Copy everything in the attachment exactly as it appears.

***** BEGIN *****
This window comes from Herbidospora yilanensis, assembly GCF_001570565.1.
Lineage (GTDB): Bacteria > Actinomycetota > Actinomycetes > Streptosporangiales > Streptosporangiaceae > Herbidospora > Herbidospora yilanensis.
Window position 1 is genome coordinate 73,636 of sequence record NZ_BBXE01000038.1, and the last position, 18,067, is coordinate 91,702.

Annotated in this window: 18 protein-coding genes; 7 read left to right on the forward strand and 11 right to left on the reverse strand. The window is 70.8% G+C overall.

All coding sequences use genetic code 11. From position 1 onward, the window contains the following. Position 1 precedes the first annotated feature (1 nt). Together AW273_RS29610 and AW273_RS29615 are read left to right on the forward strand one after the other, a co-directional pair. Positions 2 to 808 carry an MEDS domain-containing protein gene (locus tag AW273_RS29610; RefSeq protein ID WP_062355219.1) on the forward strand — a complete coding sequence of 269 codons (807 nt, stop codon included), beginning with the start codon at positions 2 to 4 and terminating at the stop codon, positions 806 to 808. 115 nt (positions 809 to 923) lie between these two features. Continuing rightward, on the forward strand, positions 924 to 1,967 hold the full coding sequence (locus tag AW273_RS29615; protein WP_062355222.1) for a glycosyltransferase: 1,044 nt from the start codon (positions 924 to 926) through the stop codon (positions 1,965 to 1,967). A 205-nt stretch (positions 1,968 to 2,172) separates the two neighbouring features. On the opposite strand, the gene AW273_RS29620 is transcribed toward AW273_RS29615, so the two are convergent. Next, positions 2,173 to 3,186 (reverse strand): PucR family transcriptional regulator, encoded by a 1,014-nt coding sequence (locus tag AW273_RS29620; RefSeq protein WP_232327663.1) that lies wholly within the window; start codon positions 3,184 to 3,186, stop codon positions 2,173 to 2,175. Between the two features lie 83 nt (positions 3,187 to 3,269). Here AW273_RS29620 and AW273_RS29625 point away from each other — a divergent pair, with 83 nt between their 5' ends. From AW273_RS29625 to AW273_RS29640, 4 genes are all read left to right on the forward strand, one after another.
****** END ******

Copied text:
This window comes from Herbidospora yilanensis, assembly GCF_001570565.1.
Lineage (GTDB): Bacteria > Actinomycetota > Actinomycetes > Streptosporangiales > Streptosporangiaceae > Herbidospora > Herbidospora yilanensis.
Window position 1 is genome coordinate 73,636 of sequence record NZ_BBXE01000038.1, and the last position, 18,067, is coordinate 91,702.

Annotated in this window: 18 protein-coding genes; 7 read left to right on the forward strand and 11 right to left on the reverse strand. The window is 70.8% G+C overall.

All coding sequences use genetic code 11. From position 1 onward, the window contains the following. Position 1 precedes the first annotated feature (1 nt). Together AW273_RS29610 and AW273_RS29615 are read left to right on the forward strand one after the other, a co-directional pair. Positions 2 to 808 carry an MEDS domain-containing protein gene (locus tag AW273_RS29610; RefSeq protein ID WP_062355219.1) on the forward strand — a complete coding sequence of 269 codons (807 nt, stop codon included), beginning with the start codon at positions 2 to 4 and terminating at the stop codon, positions 806 to 808. 115 nt (positions 809 to 923) lie between these two features. Continuing rightward, on the forward strand, positions 924 to 1,967 hold the full coding sequence (locus tag AW273_RS29615; protein WP_062355222.1) for a glycosyltransferase: 1,044 nt from the start codon (positions 924 to 926) through the stop codon (positions 1,965 to 1,967). A 205-nt stretch (positions 1,968 to 2,172) separates the two neighbouring features. On the opposite strand, the gene AW273_RS29620 is transcribed toward AW273_RS29615, so the two are convergent. Next, positions 2,173 to 3,186 (reverse strand): PucR family transcriptional regulator, encoded by a 1,014-nt coding sequence (locus tag AW273_RS29620; RefSeq protein WP_232327663.1) that lies wholly within the window; start codon positions 3,184 to 3,186, stop codon positions 2,173 to 2,175. Between the two features lie 83 nt (positions 3,187 to 3,269). Here AW273_RS29620 and AW273_RS29625 point away from each other — a divergent pair, with 83 nt between their 5' ends. From AW273_RS29625 to AW273_RS29640, 4 genes are all read left to right on the forward strand, one after another.